Although most studies have focused their attention on subway transportation, we characterized the noise exposure while using other modes of public transportation including buses and streetcars. To our surprise, although in-vehicle bus measurements mean Leq noise levels were comparable to those previously reported in the New York mass transit system (78.1 +/− 4.9 dBA vs. 75.7 +/− 3.0 dBA), peak Lmax noise exposure were significantly more intense (120.4 +/− 5.0 dBA vs. 87.8 +/− 7.1 dBA).  Certainly, factors such as the distance between the bus stop and the bus play a role, however, with over 85% of bus stop noise level measurements exceeding threshold, more studies assessing the engineering characteristics are required. Recently, the importance of noise exposure within buses has been highlighted by a study demonstrating higher rates of hearing impairment and high blood pressure amongst bus drivers .
One of the strengths of this study, was the broad scope of commuting modalities studied. Noise exposure while driving with speeds up to 100 km/h had a Leq of 67.6 +/− 4.0 dBA with peak noise ranging from 109.6–122.2 dBA. Although no prior studies have reported measurements of in-vehicle noise while driving a closed automobile, a study comparing the difference in noise exposure of a top-open and top-closed convertible automobile also depicted the potential for excessive noise above a certain speed . Interestingly, when personal commuting was measured, biking exposed riders to a louder mean Leq noise level than walking or driving (81.8 +/− 3.4 dBA vs. 73.9 +/− 5.4 dBA, vs. 67.6 +/− 4.0 dBA). This also held true for mean peak noise exposures (Table 3). Although the sample size of this was low, and focused around the downtown core, a study mapping out the noise exposure of over 85 bicycling trips in Montreal supported our finding of the potential for significant noise exposure during morning peak traffic hours as well . In general, cyclist have shorter commute times than those using public transit or personal vehicles (Table 4), however, their exposure to louder peak noise also suggest they may benefit from hearing protection. Complicating this decision lies in the fact that hearing is essential for cycling road safety. Other strategies such as developing dedicated bike lanes in low-traffic areas should thus be considered.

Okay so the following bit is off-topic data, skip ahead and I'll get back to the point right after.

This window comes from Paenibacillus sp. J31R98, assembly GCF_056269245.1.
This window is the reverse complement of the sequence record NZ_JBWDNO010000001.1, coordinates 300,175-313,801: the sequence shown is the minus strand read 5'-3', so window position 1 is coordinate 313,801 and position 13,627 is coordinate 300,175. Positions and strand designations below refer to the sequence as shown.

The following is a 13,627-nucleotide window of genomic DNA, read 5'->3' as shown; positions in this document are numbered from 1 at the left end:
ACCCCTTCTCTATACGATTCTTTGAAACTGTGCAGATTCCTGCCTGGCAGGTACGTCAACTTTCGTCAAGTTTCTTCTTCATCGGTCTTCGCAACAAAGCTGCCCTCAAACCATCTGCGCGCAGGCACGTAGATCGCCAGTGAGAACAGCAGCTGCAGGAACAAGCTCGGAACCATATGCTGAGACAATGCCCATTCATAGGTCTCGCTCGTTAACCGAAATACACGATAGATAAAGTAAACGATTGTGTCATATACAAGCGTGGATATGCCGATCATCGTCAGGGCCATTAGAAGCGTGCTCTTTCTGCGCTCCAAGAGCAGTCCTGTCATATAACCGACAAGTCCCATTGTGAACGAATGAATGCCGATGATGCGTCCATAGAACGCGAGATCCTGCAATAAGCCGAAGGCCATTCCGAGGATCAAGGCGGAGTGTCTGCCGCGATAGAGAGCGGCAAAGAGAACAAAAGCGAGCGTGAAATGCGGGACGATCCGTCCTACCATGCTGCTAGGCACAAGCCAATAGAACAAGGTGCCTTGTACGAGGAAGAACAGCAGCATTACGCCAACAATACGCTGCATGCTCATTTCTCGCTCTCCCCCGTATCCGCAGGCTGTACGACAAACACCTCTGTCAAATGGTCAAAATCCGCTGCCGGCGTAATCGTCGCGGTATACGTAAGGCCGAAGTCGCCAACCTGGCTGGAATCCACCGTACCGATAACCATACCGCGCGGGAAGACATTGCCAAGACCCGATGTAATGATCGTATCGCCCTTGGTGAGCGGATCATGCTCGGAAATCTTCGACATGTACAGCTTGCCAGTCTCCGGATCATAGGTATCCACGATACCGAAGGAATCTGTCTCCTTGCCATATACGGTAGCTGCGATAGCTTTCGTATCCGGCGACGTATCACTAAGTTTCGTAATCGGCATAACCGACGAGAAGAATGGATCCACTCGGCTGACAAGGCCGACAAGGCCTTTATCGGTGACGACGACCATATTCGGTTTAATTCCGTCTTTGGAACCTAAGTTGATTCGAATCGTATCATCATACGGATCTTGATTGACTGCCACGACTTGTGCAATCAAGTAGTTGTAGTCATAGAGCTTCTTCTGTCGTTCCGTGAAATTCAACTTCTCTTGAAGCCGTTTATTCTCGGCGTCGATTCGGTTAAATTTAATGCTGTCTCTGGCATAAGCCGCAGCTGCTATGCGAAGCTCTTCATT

Our findings add to the body of literature demonstrating potential sources of noise exposure while commuting. Criticism of these studies have revolved around the cross-sectional design which preclude causality. One study that has attempted to address this gap administered an extensive self-administered questionnaire to over 756 study participants in New York City, finding that at least approximately 32% of participants frequently experienced symptoms suggestive of a temporary threshold shift after using the mass transit system . They also found that two-thirds of their participants reported the use of MP3 players or stereos with an average use of 3.1 h, and that only 14% of participants wore hearing protection at least some of the time while using the mass transit system. When these factors, as well as others were added to their logistic regression model, the only significant predictor for a temporary threshold shift after riding was heavy transit use (OR = 2.9), and female gender (OR = 2.7). Overall, more studies characterizing the impact of concurrent use of MP3 players and lengthy transit times, as well as definitive audiometric evaluation of transit users would continue to clarify the relationship between transit noise exposure and hearing health.
Aside from the cross-sectional design, other limitations of our study include the lack of modeling of other potential factors that may contribute to noise exposure for personal transportation modalities, as well as buses, and streetcar. Although we chose the busiest routes for streetcar and bus modalities of transportation, the relative sample size may be relatively low and may not represent the entire sprawling Toronto transit system. Despite these limitations, these findings still illustrate that the potential noise exposure for Toronto commuters add to the risk for the development of NIHL, not to mention the other adverse health effects from excessive noise.